My first Mac was purchased through my university in 1997. It was a Powermac 6500 with OS 7.6 installed. It was, frankly, a piece of shit, and I bought (well, my parents bought) a Pentium II Gateway laptop for my sophomore year. My dad had always used Mac Classics, and he loved them. After living with that behemoth 6500 for a year, I couldn’t imagine why, but even after I turned over to the dark side he would reminisce about that Classic and how truly great that machine was at the time. My senior year of college, I spoke to a professor of mine who was a die-hard mac guy about something I saw on the cover of one of the mac rags in his office. I was this new operating system called OS X, and while he said it was a great first pass for the new Apple, it wasn’t ready for everyday use in his opinion. “It’ll be a big hit, though,” he said.

In a fit of first-job splurging (I was making $12,000 a year as an educational assistant at an elementary school and had more money than God it seemed thanks to free room and board in my old room of my parents’ house), I picked up an iBook – the first generation white one that immediately followed the clamshell designs. It’s safe to say that computer was the computer that converted me to an Apple fanboy1. After I’d spent a little time living with the iBook, I began to find other Mac faithfuls who loved their machines as much as I did, and they opened me up to the world of the online Apple community. Like any other nostalgia-hungry human, I like to think of those days as the Golden Era of Mac ownership – the crew didn’t yet seem so holier than thou, they weren’t as quick to declare any decision by Jobs as genius, and my iPod was just another extension of my Apple digital life, not the cultural phenomenon that it was a few years ago.

I suppose it would be superfluous to try to describe how the online Apple community is today, but if there’s one person who seems to have a main line between his brain and the mac zeitgeist, John Gruber is he. Running his uber-successful blog, Daring Fireball, out of Philadelphia, Gruber took the Mac community out of the realm of rumor and fandom (the Macrumors / ThinkSecret era) and into the realm of a pseudo-philosophy – where (mostly) Apple news is extrapolated to a larger web context. DF is composed of “Mac nerds, designers, nitpickers, perfectionists, and connoisseurs of fine sarcasm”, and if you’re at all interested in Apple or other web topics that catch fire, it truly is a great read.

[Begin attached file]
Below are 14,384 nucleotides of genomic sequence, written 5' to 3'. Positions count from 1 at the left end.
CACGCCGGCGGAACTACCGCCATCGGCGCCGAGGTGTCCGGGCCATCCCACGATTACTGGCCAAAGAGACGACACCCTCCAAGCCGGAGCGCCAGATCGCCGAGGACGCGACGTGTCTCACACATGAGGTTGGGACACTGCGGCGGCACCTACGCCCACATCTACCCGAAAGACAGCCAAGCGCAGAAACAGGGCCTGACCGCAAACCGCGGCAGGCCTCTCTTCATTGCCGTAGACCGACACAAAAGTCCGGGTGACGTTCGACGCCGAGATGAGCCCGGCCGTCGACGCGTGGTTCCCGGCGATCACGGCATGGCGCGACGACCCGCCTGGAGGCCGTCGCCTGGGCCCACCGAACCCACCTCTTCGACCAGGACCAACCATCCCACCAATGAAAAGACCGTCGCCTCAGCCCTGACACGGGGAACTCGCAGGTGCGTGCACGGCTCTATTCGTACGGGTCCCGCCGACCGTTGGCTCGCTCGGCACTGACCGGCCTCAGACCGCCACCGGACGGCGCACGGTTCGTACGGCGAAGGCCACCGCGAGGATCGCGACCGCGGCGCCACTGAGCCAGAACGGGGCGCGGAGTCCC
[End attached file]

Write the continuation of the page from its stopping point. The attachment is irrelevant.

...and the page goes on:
Being a Philly guy2, he gets a special Onethings tip of the Phils cap, but even regional ties aren’t strong enough to warrant a place on the Onethings list. No, the Onethings-worthiness of DF and John Gruber is something that he described in his joint podcast from SXSW this year with Merlin Mann. Their entire semi-extemporaneous talk was about finding something that you’re fired up about and figuring out a way to give it to the world (and make heaps of money in the process). Cliche, sure, but it actually does come through in his writing, and while you’re reading, you can easily tell that you’re reading the opinions of someone who (1) loves intelligent discussion (2) loves Apple (3) will be unapologetically critical of anyone and everyone (even King Jobs himself) and (4) is very sure about what he offers (which is why there are no comments on the site – it’s his opinion, not mine or yours). There’s something very refreshing about his no B.S., no compromises approach, and it seems to be serving him very well. It all stemmed from the fact that he knew who he was and what he wanted to offer on the web, and if there’s an issue that affects the great majority of the businesses that we talk to every day, it’s the lack of a true, authentic, and fully-conceived identity.

1 When Jon purchased his 17-inch Powerbook G4 during our first [wp] year, we brought it back to the office and were in utter disbelief of how thin and cool this thing was. He’s a zealot, too.

2 Sadly, Gruber is a Yankees fan, and we all know what 1,000,000 Yankee fans at the bottom of the ocean is.